The OD then asked me, “How sure are you that it is a U-boat? It could be the Gwin, or even the Yukon, or some other vessel. The sub doesn’t just send out, ‘Hey, I’m a U-boat!’ does it?”

“Yes, sir, it does, if you know what to listen for, and I know!”

“How far away is it?”

Not knowing for sure, and wanting to avoid undue alarm, I said, “May be as far away as two miles—may be five miles. If it keeps sending, I will take a series of bearings and try to plot its position.”

“Five miles! Heck, nothing to worry about, and the gentleman breathed a deep sigh of relief. A snowstorm struck suddenly, accompanied by a near gale force nor’wester. The lookouts on the wings of the bridge, the bow and stern, were ordered to take cover. After a brief conference with the Navigation Officer, the OD ordered a slight change of course into the wind. By that time the U-boat with the very strong signal had stopped sending.

During the night I had already noted five fists that I thought were different operators, all with fairly strong signals. I supposed that one signal belonged to the “Milchkuh” which supplied small U-boats that operated distant from the home port and required radio contacts to rendezvous. We knew that the killer subs had little space for comfort or supplies. They were built for finding and sinking helpless prey, such as merchant ships, and those like the disabled Yukon and its tow ship, the ALEXANDER HAMILTON.

For nearly two nerve-wracking hours, U-132 ran on the surface. Lookouts fore and aft watched the pattern of fluorescence made by the tow ship and its towline, and telephoned changes to the helmsman. Men off watch could go topside, where only whispered conversation was permitted. The destroyer cruised at about 12 knots, circling the vessels clockwise at a fair constant one-mile radius. Kern had waited for a break in messages being sent before beginning his long report, which he had broken into two separate messages. When the wind freshened and a snow squall struck, it was impossible for the lookouts to see the bow wave and towline fluorescence. They asked for permission to go below, and it was granted. Leutnant Anton told the sound man to report any change in propeller sounds from the tow ship and any change in bearing, then sent for the Kapitan.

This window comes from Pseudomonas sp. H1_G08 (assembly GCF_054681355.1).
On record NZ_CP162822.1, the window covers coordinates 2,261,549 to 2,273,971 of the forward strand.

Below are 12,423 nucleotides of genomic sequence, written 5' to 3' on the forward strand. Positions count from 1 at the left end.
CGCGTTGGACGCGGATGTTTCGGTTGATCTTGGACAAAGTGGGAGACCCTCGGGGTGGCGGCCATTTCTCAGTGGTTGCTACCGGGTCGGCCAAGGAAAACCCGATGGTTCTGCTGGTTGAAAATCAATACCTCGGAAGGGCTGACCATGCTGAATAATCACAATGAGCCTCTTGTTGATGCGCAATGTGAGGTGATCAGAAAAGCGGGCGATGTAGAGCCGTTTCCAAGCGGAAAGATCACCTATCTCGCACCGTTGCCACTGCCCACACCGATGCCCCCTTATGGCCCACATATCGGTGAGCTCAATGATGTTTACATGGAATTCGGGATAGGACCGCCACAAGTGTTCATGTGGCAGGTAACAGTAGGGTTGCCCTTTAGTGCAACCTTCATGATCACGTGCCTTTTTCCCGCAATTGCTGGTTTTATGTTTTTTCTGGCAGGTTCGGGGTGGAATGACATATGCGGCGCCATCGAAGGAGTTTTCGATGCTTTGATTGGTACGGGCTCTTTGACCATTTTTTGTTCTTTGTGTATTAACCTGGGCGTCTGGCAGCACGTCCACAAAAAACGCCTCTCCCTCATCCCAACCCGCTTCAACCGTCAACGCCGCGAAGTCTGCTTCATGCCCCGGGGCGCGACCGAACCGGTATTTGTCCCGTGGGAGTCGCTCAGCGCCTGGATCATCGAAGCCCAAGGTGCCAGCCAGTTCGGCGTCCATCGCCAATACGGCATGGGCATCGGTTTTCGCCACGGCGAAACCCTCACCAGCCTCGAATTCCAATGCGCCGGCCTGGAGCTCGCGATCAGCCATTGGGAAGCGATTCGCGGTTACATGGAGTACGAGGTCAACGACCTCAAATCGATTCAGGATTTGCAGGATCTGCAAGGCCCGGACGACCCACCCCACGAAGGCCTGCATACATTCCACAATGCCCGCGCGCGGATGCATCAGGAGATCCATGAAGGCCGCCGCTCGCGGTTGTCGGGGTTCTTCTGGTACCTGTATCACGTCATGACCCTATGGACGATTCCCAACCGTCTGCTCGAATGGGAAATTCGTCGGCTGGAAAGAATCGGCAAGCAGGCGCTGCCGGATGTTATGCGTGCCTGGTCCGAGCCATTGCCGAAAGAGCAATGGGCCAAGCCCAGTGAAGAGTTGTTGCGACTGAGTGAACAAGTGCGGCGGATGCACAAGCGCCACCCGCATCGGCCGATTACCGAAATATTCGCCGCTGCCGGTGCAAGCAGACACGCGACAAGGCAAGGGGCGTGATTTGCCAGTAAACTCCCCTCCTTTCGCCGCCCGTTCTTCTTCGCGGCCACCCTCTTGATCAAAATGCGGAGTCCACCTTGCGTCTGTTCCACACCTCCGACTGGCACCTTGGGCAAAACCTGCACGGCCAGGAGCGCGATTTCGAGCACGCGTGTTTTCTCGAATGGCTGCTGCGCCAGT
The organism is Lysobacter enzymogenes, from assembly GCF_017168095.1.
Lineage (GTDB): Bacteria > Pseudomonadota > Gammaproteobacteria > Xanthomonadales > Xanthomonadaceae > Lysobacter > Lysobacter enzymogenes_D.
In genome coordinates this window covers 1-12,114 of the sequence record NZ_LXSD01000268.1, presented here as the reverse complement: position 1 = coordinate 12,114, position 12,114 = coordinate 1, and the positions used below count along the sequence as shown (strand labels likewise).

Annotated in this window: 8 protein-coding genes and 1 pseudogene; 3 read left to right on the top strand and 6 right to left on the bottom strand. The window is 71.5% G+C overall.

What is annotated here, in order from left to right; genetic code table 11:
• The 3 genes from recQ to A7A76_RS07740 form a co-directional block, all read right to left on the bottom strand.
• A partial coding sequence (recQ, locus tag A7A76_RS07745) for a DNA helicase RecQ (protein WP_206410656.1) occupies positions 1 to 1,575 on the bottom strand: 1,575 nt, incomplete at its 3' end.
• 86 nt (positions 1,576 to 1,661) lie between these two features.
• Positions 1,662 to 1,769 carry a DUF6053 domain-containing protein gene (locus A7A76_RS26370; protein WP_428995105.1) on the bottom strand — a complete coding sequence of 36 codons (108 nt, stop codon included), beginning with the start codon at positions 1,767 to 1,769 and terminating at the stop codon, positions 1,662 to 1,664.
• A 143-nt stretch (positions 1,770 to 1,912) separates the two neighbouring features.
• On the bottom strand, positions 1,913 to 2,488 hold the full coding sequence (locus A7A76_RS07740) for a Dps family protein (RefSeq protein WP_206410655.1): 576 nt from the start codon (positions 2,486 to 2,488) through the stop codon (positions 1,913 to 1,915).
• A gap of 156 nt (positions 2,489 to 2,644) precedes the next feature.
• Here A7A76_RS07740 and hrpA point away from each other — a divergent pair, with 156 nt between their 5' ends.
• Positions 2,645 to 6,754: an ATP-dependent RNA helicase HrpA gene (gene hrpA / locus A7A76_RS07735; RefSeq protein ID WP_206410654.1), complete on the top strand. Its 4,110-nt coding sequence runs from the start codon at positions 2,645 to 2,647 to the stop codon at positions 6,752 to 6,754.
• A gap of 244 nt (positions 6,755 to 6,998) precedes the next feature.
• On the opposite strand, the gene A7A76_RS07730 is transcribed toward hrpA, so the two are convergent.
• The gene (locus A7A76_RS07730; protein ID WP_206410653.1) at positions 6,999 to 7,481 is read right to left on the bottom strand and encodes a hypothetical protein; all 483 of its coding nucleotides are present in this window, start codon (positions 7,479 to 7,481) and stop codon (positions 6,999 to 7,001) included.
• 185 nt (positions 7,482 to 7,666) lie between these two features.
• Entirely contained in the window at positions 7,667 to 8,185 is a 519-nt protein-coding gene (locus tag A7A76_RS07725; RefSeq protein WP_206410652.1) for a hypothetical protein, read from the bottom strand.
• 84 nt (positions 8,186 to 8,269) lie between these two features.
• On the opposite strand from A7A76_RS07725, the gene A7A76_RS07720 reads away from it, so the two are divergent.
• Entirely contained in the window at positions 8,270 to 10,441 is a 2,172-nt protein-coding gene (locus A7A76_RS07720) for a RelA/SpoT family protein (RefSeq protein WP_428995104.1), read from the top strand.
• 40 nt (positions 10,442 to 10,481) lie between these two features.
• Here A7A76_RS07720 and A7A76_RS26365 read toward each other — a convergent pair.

Vogelsang quickly grasped the gravity of the U-boat’s predicament. “You cannot rely on sound alone to maintain position. We don’t dare echo to measure distance, and without vision, we cannot be sure where these ships are!” He gave the order, “Prepare to dive!” The hatches were quickly closed. Kern stopped sending abruptly, having no time to complete his transmission of the message.

The soundman was told to listen for the destroyer in the direction of the two ships and to call out the bearing when first heard clear of its starboard bow. A few minutes later he called out, “Clear at 10 degrees.” The Kapitan then ordered, “Dive! Maintain 20 meters! Full speed ahead!” When that depth was reached, a 45-degree turn to the right was ordered.

So long as the U-boat kept it position with the destroyer’s circular track, Vogelsang reasoned, it could not detect U-132, for it would always be looking and listening to seaward. Holding a course that put his U-boat between the tow ship and the destroyer, he would be in a safe zone, never scanned by either vessel.

The tow ship and the ship being towed had provided the perfect shield, but he must distance his U-boat 18,000 meters from the destroyer, then take the U-boat to the surface to run and charge its batteries. If the snowstorm or low overcast held in daylight, there would be little danger of being spotted by a patrol plane from Keflavik. He was going to have to live with the aircraft hazard until his torpedoes were used up, because he had been ordered to hunt ships in a two-letter designation, which included the channels to Reykjavik, Iceland.

Undetected by the destroyer, the U-132 steered the same course for two more hours, then surfaced. The dense fog was gone and the moon was out, shining brightly. Vogelsang set the course toward Gardskagi, knowing that his position by dead reckoning could be in error after the night’s activity. He knew that boats of the Icelandic fishing fleet would be out before daybreak and if the usual morning fog did not occur, the U-boat would have to submerge to avoid being sighted. His plan was to stay under one of the boats as it returned to port. His charts showed numerous uninhabited fjords. He would seek out a deep fjord, free of boat traffic and mines, to use as a refuge after attacking vessels in the shipping lanes.

Grassen had stubbed off the fuel line to cylinder number three, which he fitted with a vent so that it did not present a high-pressure load to the other cylinders. The diesel ran smoother than expected, but the power was noticeably reduced. Eight knots was the maximum surface speed, but the engine no longer loaded the air system with atomized diesel fumes.